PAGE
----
Friday, 25 October 2019

New/Old station in Londonderry

The long awaited new railway station in Londonderry has arrived. I say new station however that new station in in the Victorian building which housed the station that was replaced by the station which the new station has replaced. Confused yet? Then I'll briefly explain the history.
The railway history of Londonderry is quite long as you would expect for a city that once boasted four termini plus extensive docks railways, so I am only focusing in on one station.

Seal of the L&CR
featuring the arms of Coleraine
The Londonderry & Coleraine Railway Company (L&CR) opened its first station in Londonderry's waterside area in December 1852, although the line would no be completed until July the following year (until then trains from Derry terminated at Limavady Junction).
 Around this time there were other railway lines being founded in Ulster. The Ballymena, Ballymoney, Coleraine & Portrush Junction (BBC&PJ) Railway being the  L&CR's closest neighbour at the Coleraine end, who in 1859 built a bridge over the River Bann to link to the L&CR station in Coleraine. in 1860 The Belfast & Ballymena Railway merged with the BBC&PJ to form the Belfast & Northern Counties Railway (BNCR). By 1871 the BNCR had bought the L&CR giving trains from Londonderry the ability to run to Belfast and Portrush as well as the places in between which is more or less the system operated today. The BNCR rebuilt the L&CR Londonderry Waterside terminus in 1874 commissioning John Lanyon to build an impressive dressed Sandstone structure and that company's initials are still carved into the clock tower. No known records of the original L&CR station survive
Initials of the Belfast & Northern Counties Railway in the clock tower
The station included a booking hall, waiting rooms and offices with a large indoor platform area with two platforms and a "run around" in the centre. There was also a goods yard, turntable and water crane facilities to top up the tenders and tanks of steam locomotives (in later years diesel storage tanks would also be include). The station also included living accommodation for staff. Plus a duel gauge railway that linked it to the city's other three termini and the docks via the lower deck of the Carlise Bridge over the River Foyle. It was quite an extensive site considering it was at the bottom of a hill sandwiched between the buildings of the waterside and river.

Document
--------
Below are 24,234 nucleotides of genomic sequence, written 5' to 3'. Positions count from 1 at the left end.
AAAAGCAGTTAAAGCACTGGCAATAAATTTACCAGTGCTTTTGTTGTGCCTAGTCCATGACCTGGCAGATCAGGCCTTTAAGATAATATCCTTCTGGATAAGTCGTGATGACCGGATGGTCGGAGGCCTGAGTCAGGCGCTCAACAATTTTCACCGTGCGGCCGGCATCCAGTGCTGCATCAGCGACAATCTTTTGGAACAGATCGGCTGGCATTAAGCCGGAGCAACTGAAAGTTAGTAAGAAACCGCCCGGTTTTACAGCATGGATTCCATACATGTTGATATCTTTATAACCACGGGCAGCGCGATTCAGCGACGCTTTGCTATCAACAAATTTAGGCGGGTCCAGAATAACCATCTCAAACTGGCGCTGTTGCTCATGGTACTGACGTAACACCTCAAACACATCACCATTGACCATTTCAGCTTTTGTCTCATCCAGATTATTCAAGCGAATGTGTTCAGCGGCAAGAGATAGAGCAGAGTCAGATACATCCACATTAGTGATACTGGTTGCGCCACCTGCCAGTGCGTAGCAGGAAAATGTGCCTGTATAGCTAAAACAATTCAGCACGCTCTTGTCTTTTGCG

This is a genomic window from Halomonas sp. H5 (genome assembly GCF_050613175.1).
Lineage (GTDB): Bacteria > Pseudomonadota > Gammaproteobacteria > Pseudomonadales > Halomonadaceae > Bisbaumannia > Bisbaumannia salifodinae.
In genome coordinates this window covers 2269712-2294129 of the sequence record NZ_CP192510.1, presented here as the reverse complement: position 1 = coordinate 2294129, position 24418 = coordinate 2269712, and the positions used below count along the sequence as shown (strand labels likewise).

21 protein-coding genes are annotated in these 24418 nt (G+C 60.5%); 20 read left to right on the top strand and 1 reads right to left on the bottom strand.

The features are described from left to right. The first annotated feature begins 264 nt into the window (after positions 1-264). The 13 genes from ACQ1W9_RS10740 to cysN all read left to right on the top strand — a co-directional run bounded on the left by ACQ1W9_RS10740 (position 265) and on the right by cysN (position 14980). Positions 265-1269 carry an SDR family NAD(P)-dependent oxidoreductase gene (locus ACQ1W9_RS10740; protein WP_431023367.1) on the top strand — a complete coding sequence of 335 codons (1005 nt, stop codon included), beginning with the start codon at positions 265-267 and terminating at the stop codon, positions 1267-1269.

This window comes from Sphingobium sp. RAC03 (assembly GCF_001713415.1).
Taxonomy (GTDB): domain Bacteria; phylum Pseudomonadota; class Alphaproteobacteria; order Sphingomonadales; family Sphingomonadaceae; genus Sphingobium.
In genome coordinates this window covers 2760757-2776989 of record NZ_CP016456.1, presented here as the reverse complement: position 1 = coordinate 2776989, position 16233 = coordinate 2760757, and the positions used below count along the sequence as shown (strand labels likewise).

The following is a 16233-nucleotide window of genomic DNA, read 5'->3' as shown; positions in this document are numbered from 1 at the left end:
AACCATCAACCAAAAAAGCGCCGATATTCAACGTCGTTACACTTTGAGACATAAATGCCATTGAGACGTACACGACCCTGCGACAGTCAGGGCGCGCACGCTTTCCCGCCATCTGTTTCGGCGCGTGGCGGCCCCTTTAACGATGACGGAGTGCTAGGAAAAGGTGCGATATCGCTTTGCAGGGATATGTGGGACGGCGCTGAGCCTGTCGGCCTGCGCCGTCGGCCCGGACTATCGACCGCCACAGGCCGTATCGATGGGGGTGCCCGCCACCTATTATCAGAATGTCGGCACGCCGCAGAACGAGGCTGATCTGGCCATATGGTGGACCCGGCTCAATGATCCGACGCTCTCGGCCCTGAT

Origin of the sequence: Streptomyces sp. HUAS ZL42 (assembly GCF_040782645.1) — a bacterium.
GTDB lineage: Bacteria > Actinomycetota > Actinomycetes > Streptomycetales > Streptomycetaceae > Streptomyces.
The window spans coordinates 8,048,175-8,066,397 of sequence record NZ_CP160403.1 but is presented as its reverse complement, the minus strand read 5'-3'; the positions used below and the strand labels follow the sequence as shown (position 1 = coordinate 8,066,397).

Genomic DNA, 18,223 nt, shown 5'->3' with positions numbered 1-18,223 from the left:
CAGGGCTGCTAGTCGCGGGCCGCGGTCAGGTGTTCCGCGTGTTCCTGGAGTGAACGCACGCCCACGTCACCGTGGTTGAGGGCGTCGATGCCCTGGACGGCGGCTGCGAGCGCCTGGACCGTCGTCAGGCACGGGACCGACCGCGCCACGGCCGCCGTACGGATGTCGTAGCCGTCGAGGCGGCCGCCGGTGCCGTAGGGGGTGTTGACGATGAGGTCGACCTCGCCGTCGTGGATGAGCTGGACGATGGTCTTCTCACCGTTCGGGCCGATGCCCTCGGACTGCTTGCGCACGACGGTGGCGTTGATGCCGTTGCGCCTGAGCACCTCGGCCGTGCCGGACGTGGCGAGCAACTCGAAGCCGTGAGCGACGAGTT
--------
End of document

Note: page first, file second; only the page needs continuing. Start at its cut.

View down platforms showing the extensive space to the right for sideings and
where the link to Craigavon Bridge was. It also gives a good impression of how
the station sat between the raised urban environment on the left of the picture and
the river to the right. This picture is of a steam excursion on 1 September 1979 after
the closure of Londonderry's other stations hence no 'Waterside' suffix on the sign. The
Loco No 186 is a Railway Preservation Society of Ireland engine
Copyright William Adams shared under Creative Commons Licence
The station and the railway it served would change ownership many times. Operating under the titile of Northern Counties Committee under the Midland Railway, London Midland & Scottish Railway and UK Railway Executive, until the Northern Ireland government purchased the NCC in 1948 and running it through the Ulster Transport Authority and from 1967 through Northern Ireland Railways which is currently a subsidiarity of  the government owned Northern Ireland Transport Holding Company which trades under the brand of Translink.
Another Platform view on a miserable June day in 1979 showing better the actual
station canopy. Damage from the 1975 bomb visible on the windows. 80 class DMU
number 94 awaits departure with the 1440 service to Belfast Central
Copyright The Carlisle Kid shared under Creative Commons Licence 
Another photo from 23 June 1979. Looking north down the platform from under
the canopy. This picture gives an excellent view of the canopy and how one side of
it was open. This would later be enclosed.
The DMU in the distance is 94 from the previous picture.
The train to the right is an old UTA Multi Purpose Diesel (MPD) Railcar.
Copyright The Carlisle Kid shared under Creative Commons Licence
The station continued in use as Londonderry Waterside station. It was at a somewhat disadvantage to Derry's other stations as it was on the Waterside (east bank of the river), whereas the other mainline terminus Londonderry Foyle Road was on the City Side (west bank of the river) and was hence more convenient to both the city centre and the docks.  The narrow gauge station of Londonderry Victoria Raod was also on the waterside but even this was right beside the rail wagon exchange of the Craigavon Bridge (which replaced the Carlise Bridge in 1933, and is still in use although the lower deck is now used by road vehicles) However despite this it managed to out live the other termini in Londonderry to become the city's sole railway station. Although after the closures of the other stations the Waterside suffix was dropped from the station's name it continues to be known locally as the Waterside Station, other local names for it have been the Midland Station and the Northern Counties Station in reference to the companies which operated it.
Turn around from the previous picture and we see MPD  units 539 & 61. These